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THE RAINFOREST WORLD MUSIC FESTIVAL (2014): A tale of two events

29 Jun 2014  |  5 min read  |  1

Every music festival likes to think of itself as unique, and by definition it is. The location and cultural context – which create the ambience – as well as the different roster of acts ensure that every festival is a one-off experience, even those which take place year after year. But it can be interesting and even useful to compare festivals which have nominally a... > Read more

Txori Erresinula

Larry Carlton. Bruce Mason Centre, Auckland. June 6 2014

7 Jun 2014  |  5 min read

There's an old joke about jazz promotion: if you want to make a million bucks, start with two mill. The amorphous audience is the great unknown. As some promoters have found, you can bring the greatest jazz performers here – for example Charles Lloyd in 2010 who not only had a massive hit album with Forest Flower in the late Sixties but has been delivering exceptional albums... > Read more

Gary Numan, The Studio, Auckland. May 23 2014

24 May 2014  |  5 min read  |  3

Many many years ago, I interviewed the British musician Thomas Dolby who had enjoyed a big hit with She Blinded Me With Science in '82. It was notable for having spoken word samples from the well-known and somewhat eccentric scientist Magnus Pyke on it. It was almost a gimmick hit, but Dolby struck me as a real smart cookie. (I was... > Read more

Peter Brotzmann; Silo Park, Auckland. May 3, 2014

4 May 2014  |  4 min read  |  2

There were a couple of key junction points where jazz parted company with its broad audience. The first came when it uncoupled itself from dance music in the post-war period and by the Fifties had become a serious, listening art form. The second occurred when – a decade later – musicians extended the jazz contract into what became the politicised “free jazz”.... > Read more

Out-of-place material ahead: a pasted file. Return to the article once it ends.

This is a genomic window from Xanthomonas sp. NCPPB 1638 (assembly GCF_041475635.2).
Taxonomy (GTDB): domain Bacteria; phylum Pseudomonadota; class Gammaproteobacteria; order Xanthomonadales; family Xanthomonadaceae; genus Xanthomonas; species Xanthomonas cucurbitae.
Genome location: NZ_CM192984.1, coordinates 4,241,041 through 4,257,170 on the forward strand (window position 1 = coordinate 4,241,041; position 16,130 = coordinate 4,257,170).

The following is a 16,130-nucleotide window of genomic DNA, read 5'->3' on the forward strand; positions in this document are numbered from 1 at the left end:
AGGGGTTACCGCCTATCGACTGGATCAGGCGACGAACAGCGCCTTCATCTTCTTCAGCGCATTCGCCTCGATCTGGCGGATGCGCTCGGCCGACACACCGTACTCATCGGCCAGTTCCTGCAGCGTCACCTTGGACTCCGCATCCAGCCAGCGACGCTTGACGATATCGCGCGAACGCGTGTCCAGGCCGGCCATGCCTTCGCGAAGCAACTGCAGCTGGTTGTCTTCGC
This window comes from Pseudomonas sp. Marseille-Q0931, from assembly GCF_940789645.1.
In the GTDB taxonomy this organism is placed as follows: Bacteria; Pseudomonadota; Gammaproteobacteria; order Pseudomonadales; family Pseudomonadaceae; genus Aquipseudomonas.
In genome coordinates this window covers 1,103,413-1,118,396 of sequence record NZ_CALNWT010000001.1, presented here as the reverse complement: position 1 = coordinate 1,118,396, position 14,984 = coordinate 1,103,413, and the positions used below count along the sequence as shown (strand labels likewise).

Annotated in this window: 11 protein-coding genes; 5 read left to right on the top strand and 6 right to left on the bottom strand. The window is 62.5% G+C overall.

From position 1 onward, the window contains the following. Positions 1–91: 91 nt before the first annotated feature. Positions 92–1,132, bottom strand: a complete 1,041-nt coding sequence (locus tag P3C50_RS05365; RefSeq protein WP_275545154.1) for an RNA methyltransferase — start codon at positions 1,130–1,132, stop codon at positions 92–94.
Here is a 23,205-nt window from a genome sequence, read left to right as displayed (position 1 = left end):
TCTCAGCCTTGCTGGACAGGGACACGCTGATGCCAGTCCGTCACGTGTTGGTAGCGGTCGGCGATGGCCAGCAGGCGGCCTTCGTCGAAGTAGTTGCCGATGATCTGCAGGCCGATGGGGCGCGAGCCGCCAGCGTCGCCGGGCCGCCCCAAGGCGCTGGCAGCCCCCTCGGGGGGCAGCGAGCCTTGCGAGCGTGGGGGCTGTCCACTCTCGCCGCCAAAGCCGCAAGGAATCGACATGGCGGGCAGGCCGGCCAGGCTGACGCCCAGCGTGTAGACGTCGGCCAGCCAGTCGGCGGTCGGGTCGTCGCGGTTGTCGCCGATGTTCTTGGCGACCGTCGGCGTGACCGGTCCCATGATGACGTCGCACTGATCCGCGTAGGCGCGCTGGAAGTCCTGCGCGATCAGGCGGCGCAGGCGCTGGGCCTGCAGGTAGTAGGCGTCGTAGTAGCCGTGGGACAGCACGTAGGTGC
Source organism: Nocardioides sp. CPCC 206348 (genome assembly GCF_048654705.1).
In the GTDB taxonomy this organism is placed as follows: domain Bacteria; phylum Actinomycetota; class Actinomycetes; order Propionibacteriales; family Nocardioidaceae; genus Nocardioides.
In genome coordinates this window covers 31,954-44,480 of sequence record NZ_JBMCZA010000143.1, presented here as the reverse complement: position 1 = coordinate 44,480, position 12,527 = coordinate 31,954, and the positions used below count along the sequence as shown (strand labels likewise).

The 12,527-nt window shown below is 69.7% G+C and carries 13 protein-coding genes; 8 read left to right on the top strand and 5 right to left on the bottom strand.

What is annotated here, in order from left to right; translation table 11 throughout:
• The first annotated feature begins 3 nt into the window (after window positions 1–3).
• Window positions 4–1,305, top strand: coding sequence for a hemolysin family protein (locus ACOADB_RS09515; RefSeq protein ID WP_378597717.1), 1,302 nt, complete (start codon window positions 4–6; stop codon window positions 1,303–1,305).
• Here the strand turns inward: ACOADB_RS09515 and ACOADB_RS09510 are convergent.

Kris Kristofferson; Civic, Auckland. April 30, 2014

1 May 2014  |  4 min read  |  1

Exactly 20 years ago I heard a song which changed the way I thought about how a song can be interpreted. It was at Carnegie Hall and the occasion was the 50th anniversary of the Verve jazz label. On the night an impressive roster of performers rolled out, but one man and one song he sang made such an impression I can hear it even now. It was Antonio Carlos Jobim and he sang his... > Read more

Elvis Costello and the Imposters; Civic, Auckland. April 27, 2014

28 Apr 2014  |  2 min read  |  2

Most artists understand their audience's requirement and expectation so include at least a smattering of their most famous or best loved songs. And so it was that Elvis Costello and his gifted Imposters fired off in quick succession I Don't Wanna Go To Chelsea, Pump It Up, My Aim is True, Oliver's Army, What's So Funny 'Bout Peace Love and Understanding . . . But in this exceptional show... > Read more

WOMAD TARANAKI CONSIDERED (2014): Three days of love, peace and percussion

18 Mar 2014  |  4 min read  |  4

The glee-cum-concern with which weather forecasters last week announced the impending tropical cyclone doubtless accounted for “calm before the storm” being heard as often on Friday, Womad's opening night, as frontman Ryo Nakata of Japan's enjoyably bizarre soul-funk band Osaka Monaurail shouting, “Are you ready?” The large crowd had been ready since the... > Read more

Kashmir

WOMAD TARANAKI CONSIDERED (2012): When the world comes calling

19 Mar 2012  |  3 min read  |  3

While many came over green and Irish on Saturday (St Patrick's Day), the Womad crowd typically enjoyed the bigger picture of a rainbow-hued, multicultural music festival with over 400 performers from 21 nations entertaining (and educating) under a cloudless Taranaki sky. It was a day of sunscreen, silly hats, neo-hippie interpretive dance and music from almost every corner (and sometimes... > Read more

Weli